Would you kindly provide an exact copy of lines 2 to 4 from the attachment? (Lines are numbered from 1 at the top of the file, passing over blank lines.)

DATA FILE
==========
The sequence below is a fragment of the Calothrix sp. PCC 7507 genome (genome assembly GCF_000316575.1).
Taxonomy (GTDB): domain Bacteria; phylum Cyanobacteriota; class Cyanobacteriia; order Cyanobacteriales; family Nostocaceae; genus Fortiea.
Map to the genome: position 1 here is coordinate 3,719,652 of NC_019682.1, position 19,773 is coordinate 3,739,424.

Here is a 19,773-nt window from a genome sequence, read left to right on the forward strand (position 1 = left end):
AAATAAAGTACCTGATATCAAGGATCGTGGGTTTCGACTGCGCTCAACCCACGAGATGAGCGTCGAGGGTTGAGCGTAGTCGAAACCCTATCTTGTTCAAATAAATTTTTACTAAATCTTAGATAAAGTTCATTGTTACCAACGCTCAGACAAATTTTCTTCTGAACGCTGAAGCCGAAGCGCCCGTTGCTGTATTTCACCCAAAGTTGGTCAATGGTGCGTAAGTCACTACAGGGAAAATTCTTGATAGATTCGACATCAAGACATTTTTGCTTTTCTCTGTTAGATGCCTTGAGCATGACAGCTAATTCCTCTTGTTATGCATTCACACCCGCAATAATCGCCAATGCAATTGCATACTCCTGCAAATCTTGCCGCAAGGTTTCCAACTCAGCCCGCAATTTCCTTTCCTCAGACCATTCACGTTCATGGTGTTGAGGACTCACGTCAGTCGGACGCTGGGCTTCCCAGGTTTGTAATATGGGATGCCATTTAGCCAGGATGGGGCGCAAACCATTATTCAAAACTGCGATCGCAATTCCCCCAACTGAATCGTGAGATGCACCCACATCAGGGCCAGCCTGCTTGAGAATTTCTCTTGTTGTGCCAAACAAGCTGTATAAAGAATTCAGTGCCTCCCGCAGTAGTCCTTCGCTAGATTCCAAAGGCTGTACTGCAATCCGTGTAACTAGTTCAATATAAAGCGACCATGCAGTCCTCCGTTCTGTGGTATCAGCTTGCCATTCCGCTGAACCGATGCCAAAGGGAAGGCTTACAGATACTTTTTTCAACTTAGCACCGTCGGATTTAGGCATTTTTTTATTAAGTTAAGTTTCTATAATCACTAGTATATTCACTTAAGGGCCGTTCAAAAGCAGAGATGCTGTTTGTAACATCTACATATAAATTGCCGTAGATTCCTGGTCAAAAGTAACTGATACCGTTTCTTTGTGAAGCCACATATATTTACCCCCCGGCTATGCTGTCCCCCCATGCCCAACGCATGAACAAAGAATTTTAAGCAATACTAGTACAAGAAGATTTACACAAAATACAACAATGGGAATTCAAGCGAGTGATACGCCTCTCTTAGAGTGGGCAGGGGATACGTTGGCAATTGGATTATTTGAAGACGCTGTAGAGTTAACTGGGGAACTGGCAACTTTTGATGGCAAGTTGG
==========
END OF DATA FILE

Taxonomy (GTDB): domain Bacteria; phylum Cyanobacteriota; class Cyanobacteriia; order Cyanobacteriales; family Nostocaceae; genus Fortiea.
Map to the genome: position 1 here is coordinate 3,719,652 of NC_019682.1, position 19,773 is coordinate 3,739,424.

Here is a 19,773-nt window from a genome sequence, read left to right on the forward strand (position 1 = left end):